Christmas Facts

Interesting Christmas Facts

There are many interesting facts surrounding the Yuletide season. Some of these are centred around the myths and old wives' tales that inspired many of the customs we now see today while others depict actual events that occurred during the period. A few of these are presented below for your reading enjoyment.

  • Ever wondered where the idea of elves came from? They are actually modern day versions of “Nature folk” described in Pagan religions of the past.

  • The Holy Days and Fasting Act of 1551 in Britain declares that all its country's citizens must attend the annual church services held on Christmas day. In fact it goes as far as stating that no vehicle should be used to travel to church on this day. The law still exists on the books, although it is not observed.

  • The tradition of burning a Yule log actually has its roots in ancient Scandinavia. Supposedly the Yule log was a source of good luck and its remnants were saved to inspire good fortune throughout the year. It was such a widely held belief that people even threw the ashes in wells to make the water safer to drink.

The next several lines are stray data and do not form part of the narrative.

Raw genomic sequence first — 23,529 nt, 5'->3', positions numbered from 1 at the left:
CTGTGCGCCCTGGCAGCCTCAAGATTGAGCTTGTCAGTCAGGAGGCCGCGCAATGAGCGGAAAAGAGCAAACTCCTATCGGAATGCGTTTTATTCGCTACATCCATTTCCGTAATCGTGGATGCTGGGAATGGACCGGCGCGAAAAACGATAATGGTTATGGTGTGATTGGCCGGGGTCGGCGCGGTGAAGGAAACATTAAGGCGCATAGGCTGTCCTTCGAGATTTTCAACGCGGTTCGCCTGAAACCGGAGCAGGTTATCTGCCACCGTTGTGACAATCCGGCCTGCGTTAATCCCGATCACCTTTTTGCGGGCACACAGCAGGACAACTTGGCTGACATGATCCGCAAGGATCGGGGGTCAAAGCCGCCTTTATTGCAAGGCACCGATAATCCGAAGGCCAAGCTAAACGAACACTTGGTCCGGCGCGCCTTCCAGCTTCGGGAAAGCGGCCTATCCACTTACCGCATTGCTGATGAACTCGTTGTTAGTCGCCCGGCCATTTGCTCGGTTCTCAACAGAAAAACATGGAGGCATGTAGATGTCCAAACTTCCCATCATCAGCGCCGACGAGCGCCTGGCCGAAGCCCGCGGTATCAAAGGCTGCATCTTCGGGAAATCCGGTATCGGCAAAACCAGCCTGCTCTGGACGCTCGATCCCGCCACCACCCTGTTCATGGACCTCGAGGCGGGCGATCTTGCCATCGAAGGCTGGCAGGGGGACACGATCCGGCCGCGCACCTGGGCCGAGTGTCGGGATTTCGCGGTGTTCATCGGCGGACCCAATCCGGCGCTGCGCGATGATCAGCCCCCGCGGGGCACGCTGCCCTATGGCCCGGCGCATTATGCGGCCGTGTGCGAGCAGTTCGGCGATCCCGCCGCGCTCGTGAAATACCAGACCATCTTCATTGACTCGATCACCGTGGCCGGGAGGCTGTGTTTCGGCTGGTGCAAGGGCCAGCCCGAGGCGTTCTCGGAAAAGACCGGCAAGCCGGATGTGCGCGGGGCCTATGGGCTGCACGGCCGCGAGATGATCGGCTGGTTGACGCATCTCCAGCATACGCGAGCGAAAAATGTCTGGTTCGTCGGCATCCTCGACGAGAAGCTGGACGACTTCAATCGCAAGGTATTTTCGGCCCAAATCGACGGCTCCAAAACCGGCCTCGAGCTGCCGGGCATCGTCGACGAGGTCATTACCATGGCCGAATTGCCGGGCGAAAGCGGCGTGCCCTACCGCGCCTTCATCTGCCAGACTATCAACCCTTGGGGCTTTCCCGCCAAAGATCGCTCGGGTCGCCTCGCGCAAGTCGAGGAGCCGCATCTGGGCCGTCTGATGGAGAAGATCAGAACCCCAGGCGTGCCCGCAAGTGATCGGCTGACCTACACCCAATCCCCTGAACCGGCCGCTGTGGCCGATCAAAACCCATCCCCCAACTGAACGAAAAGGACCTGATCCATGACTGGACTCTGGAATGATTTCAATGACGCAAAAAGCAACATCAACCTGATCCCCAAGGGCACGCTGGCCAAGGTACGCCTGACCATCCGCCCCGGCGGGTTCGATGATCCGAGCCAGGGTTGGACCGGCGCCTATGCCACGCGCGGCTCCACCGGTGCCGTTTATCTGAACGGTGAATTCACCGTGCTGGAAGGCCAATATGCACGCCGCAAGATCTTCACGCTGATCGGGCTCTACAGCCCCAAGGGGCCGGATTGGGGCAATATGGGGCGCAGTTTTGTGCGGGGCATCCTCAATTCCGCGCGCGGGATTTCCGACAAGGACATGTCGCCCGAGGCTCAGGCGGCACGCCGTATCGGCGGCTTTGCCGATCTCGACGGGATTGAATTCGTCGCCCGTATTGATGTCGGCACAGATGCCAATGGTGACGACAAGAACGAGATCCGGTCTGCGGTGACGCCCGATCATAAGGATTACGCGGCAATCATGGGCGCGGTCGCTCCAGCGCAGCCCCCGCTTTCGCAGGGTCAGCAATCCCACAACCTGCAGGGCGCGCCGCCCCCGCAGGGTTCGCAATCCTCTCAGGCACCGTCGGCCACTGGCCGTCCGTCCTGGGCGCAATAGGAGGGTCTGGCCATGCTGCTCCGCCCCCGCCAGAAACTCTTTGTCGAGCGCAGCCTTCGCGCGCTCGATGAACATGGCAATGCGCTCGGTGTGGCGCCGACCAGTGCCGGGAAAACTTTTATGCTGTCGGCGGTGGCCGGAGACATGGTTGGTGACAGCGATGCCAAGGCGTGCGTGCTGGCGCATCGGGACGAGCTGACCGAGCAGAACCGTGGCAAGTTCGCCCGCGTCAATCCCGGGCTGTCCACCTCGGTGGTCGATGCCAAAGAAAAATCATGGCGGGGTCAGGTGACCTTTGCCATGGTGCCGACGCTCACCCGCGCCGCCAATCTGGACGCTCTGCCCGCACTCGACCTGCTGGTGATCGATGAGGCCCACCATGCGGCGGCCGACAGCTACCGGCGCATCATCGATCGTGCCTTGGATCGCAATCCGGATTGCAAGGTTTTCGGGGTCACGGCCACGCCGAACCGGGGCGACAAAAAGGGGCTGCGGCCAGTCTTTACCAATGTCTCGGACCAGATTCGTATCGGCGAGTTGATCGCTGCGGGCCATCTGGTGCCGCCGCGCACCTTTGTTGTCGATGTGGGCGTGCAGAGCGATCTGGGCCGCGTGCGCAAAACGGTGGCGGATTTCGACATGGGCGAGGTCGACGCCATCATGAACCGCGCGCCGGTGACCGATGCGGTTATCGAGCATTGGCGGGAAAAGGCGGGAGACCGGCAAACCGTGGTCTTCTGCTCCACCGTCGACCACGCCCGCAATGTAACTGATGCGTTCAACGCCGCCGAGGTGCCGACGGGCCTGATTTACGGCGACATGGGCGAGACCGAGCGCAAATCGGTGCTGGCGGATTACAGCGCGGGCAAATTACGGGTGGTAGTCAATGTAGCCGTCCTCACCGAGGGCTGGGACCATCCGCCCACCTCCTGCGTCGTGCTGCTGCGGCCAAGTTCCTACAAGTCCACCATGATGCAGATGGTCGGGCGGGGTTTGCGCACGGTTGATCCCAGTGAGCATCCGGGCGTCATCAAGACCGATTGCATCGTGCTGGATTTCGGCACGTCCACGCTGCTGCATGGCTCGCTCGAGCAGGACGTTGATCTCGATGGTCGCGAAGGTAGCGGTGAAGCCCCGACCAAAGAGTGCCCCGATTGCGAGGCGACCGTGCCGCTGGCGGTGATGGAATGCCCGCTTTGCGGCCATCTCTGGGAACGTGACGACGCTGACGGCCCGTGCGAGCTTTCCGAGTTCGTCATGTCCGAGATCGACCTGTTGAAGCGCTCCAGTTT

• It was once believed that any woman who went under a mistletoe and was not kissed would not marry the coming year.

  • The annual Christmas pudding was more than just a tasty treat. Small items were placed in them which had the power to predict what the New Year would bring. Coins were associated with a gain in wealth, a ring was a sign of an imminent marriage and a button signified extended bachelorhood. This idea actually goes back to the middle ages where the cake being served on the Twelfth Night would come complete with a hidden bean. Whoever found this bean was declared “king” for that one night.

  • If you counted all the gifts that were given in the song “Twelve Days of Christmas” you would realize that the number of gifts being presented were 364 in total, thus a gift was given for each day of the year.

  • Christmas was illegal in England from 1647-1660. This was enforced by the then leader Oliver Cromwell who believed it was immoral to hold celebrations on one of the holiest days of the year. The celebration of Christmas was therefore a criminal offence which could lead to an individual being arrested if he or she was found guilty of condoning any revelry during the period.

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